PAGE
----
Monday, March, 20, 2023 10:03:48

The Independent Planning Commission of New South Wales (NSW) has reportedly authorized a coalmine development in the region’s Upper Hunter region, which will result in the generation of about 1 billion tons of carbon emissions.

The move will enable MACH Energy to extend the Mount Pleasant mine's life till 2048 and double its annual production to 21 million tons.

However, the Lock the Gate Alliance has condemned the move as irresponsible and reckless and demanded a national strategy for large-scale projects that took the climate problem into consideration when making evaluations.

Over the course of its operation, the project would emit 876 megatons of carbon dioxide, of which 860 megatons would come from emissions caused by the sale and consumption of coal, largely in foreign countries.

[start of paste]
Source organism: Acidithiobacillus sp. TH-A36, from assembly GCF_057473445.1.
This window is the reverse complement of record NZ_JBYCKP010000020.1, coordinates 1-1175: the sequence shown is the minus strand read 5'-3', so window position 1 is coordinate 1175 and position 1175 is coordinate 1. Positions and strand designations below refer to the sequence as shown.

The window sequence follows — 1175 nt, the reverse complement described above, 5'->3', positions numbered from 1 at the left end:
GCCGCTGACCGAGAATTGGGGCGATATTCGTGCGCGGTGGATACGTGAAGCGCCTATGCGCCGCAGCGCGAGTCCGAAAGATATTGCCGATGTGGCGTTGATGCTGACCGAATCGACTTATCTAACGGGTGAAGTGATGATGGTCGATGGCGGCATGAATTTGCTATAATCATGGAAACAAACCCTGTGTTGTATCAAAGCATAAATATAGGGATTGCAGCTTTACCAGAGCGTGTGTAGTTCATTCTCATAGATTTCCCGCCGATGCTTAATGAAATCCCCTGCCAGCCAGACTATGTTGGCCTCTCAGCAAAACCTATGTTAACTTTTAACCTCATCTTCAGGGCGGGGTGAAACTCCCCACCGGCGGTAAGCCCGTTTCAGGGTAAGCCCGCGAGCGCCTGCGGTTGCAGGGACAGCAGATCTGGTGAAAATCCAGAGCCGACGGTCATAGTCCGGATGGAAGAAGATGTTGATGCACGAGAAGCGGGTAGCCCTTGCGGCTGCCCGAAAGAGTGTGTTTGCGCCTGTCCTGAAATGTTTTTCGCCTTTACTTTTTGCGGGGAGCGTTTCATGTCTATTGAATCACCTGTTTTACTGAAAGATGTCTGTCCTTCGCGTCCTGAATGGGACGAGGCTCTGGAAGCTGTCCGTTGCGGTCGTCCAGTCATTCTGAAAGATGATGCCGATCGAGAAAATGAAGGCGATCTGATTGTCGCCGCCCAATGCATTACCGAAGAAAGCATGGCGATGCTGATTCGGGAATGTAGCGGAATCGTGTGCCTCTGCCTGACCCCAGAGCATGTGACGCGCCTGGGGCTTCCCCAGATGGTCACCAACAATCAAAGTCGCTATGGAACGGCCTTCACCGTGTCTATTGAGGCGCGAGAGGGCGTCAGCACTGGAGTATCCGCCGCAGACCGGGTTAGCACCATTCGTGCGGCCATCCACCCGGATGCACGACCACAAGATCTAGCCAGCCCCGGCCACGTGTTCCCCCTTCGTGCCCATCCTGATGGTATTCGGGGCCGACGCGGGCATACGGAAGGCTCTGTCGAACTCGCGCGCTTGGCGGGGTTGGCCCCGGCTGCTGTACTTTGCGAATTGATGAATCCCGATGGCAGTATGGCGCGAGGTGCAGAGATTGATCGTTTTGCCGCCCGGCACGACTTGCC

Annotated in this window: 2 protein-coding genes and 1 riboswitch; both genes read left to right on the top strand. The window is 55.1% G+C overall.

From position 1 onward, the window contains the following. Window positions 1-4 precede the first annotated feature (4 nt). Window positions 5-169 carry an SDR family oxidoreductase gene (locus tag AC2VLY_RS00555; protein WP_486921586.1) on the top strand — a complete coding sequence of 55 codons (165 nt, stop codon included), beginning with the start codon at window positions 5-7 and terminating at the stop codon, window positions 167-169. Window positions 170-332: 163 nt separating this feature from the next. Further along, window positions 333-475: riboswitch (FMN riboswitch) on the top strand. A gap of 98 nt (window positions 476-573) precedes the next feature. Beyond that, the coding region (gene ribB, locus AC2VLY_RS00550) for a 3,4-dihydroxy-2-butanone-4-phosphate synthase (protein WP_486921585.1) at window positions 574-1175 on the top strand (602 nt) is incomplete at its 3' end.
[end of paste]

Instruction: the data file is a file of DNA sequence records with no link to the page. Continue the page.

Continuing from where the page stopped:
According to Lock the Gate's NSW coordinator, Nic Clyde, this initiative is the biggest coalmine expansion allowed in the region since the Paris agreement, which called on countries around the world to restrict global warming to 1.5°C but is utterly incompatible with that commitment.

The alliance urged the federal environment and water minister, Tanya Plibersek, to oppose the project, who is yet to decide if the project should move forward.

It follows the Greens proposed legislation to include a climate trigger in nationwide environmental rules, which would prohibit projects that emit over 100,000 tons of carbon.

Additionally, government evaluation of developments that emit between 25,000 and 100,000 tons of carbon would be necessary. The commission stated that out of the 960 submissions it gathered from the public, 689 were in favor of the project, 251 were against it, and 20 were just comments.

It said that the submissions in favor of the proposal were motivated by its economic benefits and concerns regarding the impact mine closures will have on local communities. The commission continued that it had received submissions voicing concerns about the development's emissions and the effects they will have on the climate and future generations.

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